Posted by Paul L. Owens, March 7, 2012
In my 6/25/2010 blog, Why Manufacturers Are Refusing To Name Their Vendors As Additional Insured, I stated that one of the reasons manufacturers are reluctant to add their clients as Additional Insured onto their product liability policy is due to manufacturers not always designing the products they are manufacturing. These manufacturers that build to other’s specifications and designs are often called third party manufacturers or contract manufacturers.
The dilemma for the third party manufacturers is, if they name the designers/distributors as Additional Insured on their product liability policy, the manufacturer’s insurance policy could become responsible for product liability lawsuits or claims involving design and instruction/warning defects which should be the responsibility of the designers/distributors. From a third party manufacturer’s view, they should only be responsible for manufacturing defects and do not want their product liability policy responsible for claims outside of their control such as design or instruction/warning defect claims.
The dilemma for the designers/distributors of products that are using third party or contract manufacturers to make their products occurs when they are purchasing product liability insurance. Simply put, the designer/distributor may save money on their insurance premium, if the third party manufacturer will name the designer/distributor as Additonal Insured on their product liability policy. The insurance carrier for the designer/distributor become secondary on a product liability claim, when the designer/distributor is named as Additional Insured on the third party manufacturer’s product liability policy. In other words, the manufacturer’s product liability policy is primary for all product liability claims, including design and instruction/warning defect claims.
So the dilemma for manufacturers is how do they satisfy their clients (designers/distributors) without having to be financial responsible for things they have no control over and the dilemma for the designers/distributors is how do they provide their insurance carriers a certificate of insurance showing them as additional insured on the manufacturers’ policy and save money on their premium?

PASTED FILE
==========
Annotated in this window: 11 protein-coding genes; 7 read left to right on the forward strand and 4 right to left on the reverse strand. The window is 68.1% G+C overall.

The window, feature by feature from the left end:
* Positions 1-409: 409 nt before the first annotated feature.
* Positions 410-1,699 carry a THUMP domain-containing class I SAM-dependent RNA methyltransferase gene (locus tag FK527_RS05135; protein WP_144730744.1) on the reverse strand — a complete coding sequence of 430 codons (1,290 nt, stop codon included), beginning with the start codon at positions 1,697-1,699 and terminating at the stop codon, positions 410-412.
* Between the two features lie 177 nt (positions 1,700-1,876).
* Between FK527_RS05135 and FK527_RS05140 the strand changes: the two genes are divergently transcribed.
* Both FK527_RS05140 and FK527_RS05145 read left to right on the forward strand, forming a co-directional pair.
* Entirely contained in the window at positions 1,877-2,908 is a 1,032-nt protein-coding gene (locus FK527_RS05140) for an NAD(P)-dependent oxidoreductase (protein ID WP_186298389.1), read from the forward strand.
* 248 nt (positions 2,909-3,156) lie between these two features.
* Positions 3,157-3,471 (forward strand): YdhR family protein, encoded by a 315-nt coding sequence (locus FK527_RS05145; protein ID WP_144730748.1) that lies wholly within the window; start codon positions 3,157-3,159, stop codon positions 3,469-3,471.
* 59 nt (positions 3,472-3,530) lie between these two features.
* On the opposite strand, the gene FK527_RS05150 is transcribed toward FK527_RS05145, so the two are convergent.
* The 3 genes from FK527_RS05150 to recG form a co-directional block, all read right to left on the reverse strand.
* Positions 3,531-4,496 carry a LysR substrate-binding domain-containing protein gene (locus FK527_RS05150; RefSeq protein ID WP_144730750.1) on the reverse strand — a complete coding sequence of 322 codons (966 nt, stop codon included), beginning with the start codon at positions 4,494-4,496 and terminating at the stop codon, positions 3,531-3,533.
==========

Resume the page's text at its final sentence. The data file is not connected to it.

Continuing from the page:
The solution for the both the manufacturer and the designer/distributor could be a legal agreement called a Mutual Indemnification Agreement.
A Mutual Indemnification Agreement, used for product liability purposes, is a legal agreement that makes the manufacturer responsible for manufacturer defect claims and the designers/distributors responsible for design defect and instruction/warning defects. In other words, each party is only responsible for those things to which they have control.
A common question we receive is, ‘what if we use a foreign manufacturer to build our products?’ Most of the time in the eyes of law and the product liability insurance carriers, you are considered the manufacturer of the product. It simply is too expensive for product liability insurance carriers to try and recover from foreign manufacturers in foreign courts. The exception to this would be if the third party foreign manufacturer owns a true worldwide product liability insurance policy that will respond to claims within the U.S. and names you as additional insured on the policy.
Please note that a mutual indemnification agreement is not an insurance endorsement, nor is it written or provided by an insurance agent or insurance carrier. It is a legal contract that is prepared by an attorney of law. In this day and age, most indemnification agreements may be lopsided to protect the party that has the most leverage in the business arrangement. A mutual indemnification agreement is a way of leveling the playing field and making businesses only responsible for those things in which they have control.
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